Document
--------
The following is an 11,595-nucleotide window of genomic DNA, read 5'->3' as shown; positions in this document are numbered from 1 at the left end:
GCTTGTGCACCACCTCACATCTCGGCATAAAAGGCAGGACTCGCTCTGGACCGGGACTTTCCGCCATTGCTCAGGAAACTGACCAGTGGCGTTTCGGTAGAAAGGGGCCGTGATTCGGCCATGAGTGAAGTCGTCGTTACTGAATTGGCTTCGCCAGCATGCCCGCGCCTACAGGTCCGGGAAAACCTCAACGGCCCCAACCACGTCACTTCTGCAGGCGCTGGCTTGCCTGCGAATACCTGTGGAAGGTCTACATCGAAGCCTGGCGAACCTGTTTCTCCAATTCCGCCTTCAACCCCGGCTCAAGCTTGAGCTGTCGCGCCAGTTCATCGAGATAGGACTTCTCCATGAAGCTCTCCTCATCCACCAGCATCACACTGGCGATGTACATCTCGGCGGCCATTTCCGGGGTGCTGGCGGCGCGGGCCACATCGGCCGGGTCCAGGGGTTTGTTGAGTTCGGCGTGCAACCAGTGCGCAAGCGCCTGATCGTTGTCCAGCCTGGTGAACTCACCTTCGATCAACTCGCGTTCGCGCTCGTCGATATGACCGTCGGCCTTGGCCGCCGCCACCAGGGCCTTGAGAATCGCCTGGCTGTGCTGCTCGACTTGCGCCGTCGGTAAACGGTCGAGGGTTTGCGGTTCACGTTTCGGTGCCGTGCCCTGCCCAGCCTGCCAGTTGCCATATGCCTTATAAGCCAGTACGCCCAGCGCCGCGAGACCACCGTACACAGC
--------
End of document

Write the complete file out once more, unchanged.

The following is an 11,595-nucleotide window of genomic DNA, read 5'->3' as shown; positions in this document are numbered from 1 at the left end:
GCTTGTGCACCACCTCACATCTCGGCATAAAAGGCAGGACTCGCTCTGGACCGGGACTTTCCGCCATTGCTCAGGAAACTGACCAGTGGCGTTTCGGTAGAAAGGGGCCGTGATTCGGCCATGAGTGAAGTCGTCGTTACTGAATTGGCTTCGCCAGCATGCCCGCGCCTACAGGTCCGGGAAAACCTCAACGGCCCCAACCACGTCACTTCTGCAGGCGCTGGCTTGCCTGCGAATACCTGTGGAAGGTCTACATCGAAGCCTGGCGAACCTGTTTCTCCAATTCCGCCTTCAACCCCGGCTCAAGCTTGAGCTGTCGCGCCAGTTCATCGAGATAGGACTTCTCCATGAAGCTCTCCTCATCCACCAGCATCACACTGGCGATGTACATCTCGGCGGCCATTTCCGGGGTGCTGGCGGCGCGGGCCACATCGGCCGGGTCCAGGGGTTTGTTGAGTTCGGCGTGCAACCAGTGCGCAAGCGCCTGATCGTTGTCCAGCCTGGTGAACTCACCTTCGATCAACTCGCGTTCGCGCTCGTCGATATGACCGTCGGCCTTGGCCGCCGCCACCAGGGCCTTGAGAATCGCCTGGCTGTGCTGCTCGACTTGCGCCGTCGGTAAACGGTCGAGGGTTTGCGGTTCACGTTTCGGTGCCGTGCCCTGCCCAGCCTGCCAGTTGCCATATGCCTTATAAGCCAGTACGCCCAGCGCCGCGAGACCACCGTACACAGC